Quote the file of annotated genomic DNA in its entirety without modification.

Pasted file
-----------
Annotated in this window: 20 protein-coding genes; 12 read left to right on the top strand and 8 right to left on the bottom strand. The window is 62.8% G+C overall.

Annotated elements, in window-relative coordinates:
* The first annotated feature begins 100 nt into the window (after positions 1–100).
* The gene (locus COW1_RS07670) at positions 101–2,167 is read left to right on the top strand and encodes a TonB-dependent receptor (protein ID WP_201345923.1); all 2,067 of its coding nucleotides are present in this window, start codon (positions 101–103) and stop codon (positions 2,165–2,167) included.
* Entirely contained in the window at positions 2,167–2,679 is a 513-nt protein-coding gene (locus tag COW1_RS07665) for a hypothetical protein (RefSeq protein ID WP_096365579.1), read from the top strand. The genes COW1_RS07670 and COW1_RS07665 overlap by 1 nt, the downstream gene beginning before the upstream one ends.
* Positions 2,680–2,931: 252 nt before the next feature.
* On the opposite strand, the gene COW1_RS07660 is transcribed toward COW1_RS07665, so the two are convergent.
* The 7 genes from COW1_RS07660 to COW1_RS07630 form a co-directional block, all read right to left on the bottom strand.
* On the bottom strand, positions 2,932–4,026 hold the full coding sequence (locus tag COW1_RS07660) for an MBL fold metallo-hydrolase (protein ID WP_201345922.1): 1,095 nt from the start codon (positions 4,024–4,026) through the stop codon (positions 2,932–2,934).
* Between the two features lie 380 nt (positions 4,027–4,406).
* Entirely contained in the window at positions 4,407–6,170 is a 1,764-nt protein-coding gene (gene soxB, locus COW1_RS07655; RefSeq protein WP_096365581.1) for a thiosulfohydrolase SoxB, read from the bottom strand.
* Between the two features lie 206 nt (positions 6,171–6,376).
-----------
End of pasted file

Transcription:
Annotated in this window: 20 protein-coding genes; 12 read left to right on the top strand and 8 right to left on the bottom strand. The window is 62.8% G+C overall.

Annotated elements, in window-relative coordinates:
* The first annotated feature begins 100 nt into the window (after positions 1–100).
* The gene (locus COW1_RS07670) at positions 101–2,167 is read left to right on the top strand and encodes a TonB-dependent receptor (protein ID WP_201345923.1); all 2,067 of its coding nucleotides are present in this window, start codon (positions 101–103) and stop codon (positions 2,165–2,167) included.
* Entirely contained in the window at positions 2,167–2,679 is a 513-nt protein-coding gene (locus tag COW1_RS07665) for a hypothetical protein (RefSeq protein ID WP_096365579.1), read from the top strand. The genes COW1_RS07670 and COW1_RS07665 overlap by 1 nt, the downstream gene beginning before the upstream one ends.
* Positions 2,680–2,931: 252 nt before the next feature.
* On the opposite strand, the gene COW1_RS07660 is transcribed toward COW1_RS07665, so the two are convergent.
* The 7 genes from COW1_RS07660 to COW1_RS07630 form a co-directional block, all read right to left on the bottom strand.
* On the bottom strand, positions 2,932–4,026 hold the full coding sequence (locus tag COW1_RS07660) for an MBL fold metallo-hydrolase (protein ID WP_201345922.1): 1,095 nt from the start codon (positions 4,024–4,026) through the stop codon (positions 2,932–2,934).
* Between the two features lie 380 nt (positions 4,027–4,406).
* Entirely contained in the window at positions 4,407–6,170 is a 1,764-nt protein-coding gene (gene soxB, locus COW1_RS07655; RefSeq protein WP_096365581.1) for a thiosulfohydrolase SoxB, read from the bottom strand.
* Between the two features lie 206 nt (positions 6,171–6,376).